The renovated Terminal 1 at Israel's Ben Gurion Airport was inaugurated today. International low-cost airlines will use the terminal. Check-in security checks and boarding will now take place at the terminal, and low-cost passengers will not be brought to Terminal 3. Projected passenger traffic through the terminal is 1.4 million passengers a year (in one direction, because all landings will still take place at Terminal 3). Terminal 1, the older terminal, built in 1937 (then called Wilhelma Airport) has been redesigned in the style of the early days of the state, with retro elements and statues of prominent persons such as Prime Ministers David Ben Gurion and Menachem Begin.
The renovation included the installing of a NIS 60 million hold baggage screening (HBS) security system, and the area for checking carry-on luggage has been extended. Biometeric passport stands have been added, and nine exit gates for airplanes have been opened. The renovated terminal also includes a duty-free area.
33 flights are expected to take off daily. The airlines operating from Terminal 1 will pay half the parking fees paid at Terminal 3. These include El Al Israel Airlines Ltd. (TASE: ELAL) (through Up), Arkia Airlines Ltd., Israir Airlines and Tourism Ltd., easyJet (the strongest low-cost airline in Israel, whose executives attended the opening of the terminal this morning), Wizz Air, Pegasus, Ryanair, Blue Bird Airways, and others.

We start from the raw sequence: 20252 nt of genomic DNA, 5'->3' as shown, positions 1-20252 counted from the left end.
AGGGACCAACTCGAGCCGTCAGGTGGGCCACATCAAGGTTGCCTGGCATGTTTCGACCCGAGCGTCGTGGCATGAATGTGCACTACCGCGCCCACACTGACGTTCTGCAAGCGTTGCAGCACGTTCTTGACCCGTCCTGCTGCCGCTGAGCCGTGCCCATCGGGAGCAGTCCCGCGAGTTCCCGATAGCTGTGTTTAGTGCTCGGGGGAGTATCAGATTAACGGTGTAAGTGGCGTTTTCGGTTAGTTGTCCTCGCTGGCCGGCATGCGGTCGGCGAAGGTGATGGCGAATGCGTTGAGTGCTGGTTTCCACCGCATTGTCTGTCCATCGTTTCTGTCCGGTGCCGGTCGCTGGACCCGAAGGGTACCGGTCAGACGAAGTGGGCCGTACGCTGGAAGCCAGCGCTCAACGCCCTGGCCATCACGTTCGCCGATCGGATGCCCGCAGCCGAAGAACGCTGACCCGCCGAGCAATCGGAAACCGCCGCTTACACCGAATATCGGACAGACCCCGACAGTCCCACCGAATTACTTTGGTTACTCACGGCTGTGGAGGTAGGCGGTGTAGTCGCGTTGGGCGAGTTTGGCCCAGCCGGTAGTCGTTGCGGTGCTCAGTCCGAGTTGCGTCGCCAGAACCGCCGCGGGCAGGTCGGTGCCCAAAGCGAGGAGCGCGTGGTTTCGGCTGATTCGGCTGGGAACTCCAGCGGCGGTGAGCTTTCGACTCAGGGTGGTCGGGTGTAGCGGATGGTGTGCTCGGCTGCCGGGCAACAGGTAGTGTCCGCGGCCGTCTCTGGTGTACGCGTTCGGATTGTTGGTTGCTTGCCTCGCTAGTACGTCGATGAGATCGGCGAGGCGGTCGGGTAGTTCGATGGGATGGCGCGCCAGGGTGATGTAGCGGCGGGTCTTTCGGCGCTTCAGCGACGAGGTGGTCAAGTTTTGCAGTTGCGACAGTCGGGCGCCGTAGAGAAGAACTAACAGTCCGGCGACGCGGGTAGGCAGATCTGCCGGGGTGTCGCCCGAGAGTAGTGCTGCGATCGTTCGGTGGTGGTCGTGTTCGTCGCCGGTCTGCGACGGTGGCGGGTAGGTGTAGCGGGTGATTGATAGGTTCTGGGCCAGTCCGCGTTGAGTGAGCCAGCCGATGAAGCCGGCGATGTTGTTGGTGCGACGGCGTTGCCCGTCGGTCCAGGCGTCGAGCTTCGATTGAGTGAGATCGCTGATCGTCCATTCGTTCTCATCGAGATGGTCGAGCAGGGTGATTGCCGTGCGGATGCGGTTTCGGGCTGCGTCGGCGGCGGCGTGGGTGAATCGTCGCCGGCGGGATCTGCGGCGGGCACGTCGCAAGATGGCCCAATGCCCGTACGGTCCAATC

Israel Airports Authority director general Yaakov Ganot said that passenger traffic had tripled over the past three years. "The open skies policy is a situation that is not merely increasing duty-free sales (which pay for a large proportion of infrastructure construction). We have reached a situation a situation in which we have to reject requests from airlines because we lack time slots for them. The decision to renovate Terminal 1 follows an uncomfortable period in which we were all busy with Timna Airport and the building the fourth wing at Terminal 3. For lack of choice, we decided to go ahead."
Timna Airport near Eilat is scheduled to open later this year.
Minister of Transport Yisrael Katz said, "When I became minister of transport in 2009, there were nine million passengers, and now we're talking about 20 million passengers in 2018. The results of open skies have exceeded the forecasts."
Published by Globes [online], Israel Business News - www.globes-online.com - on June 19, 2017
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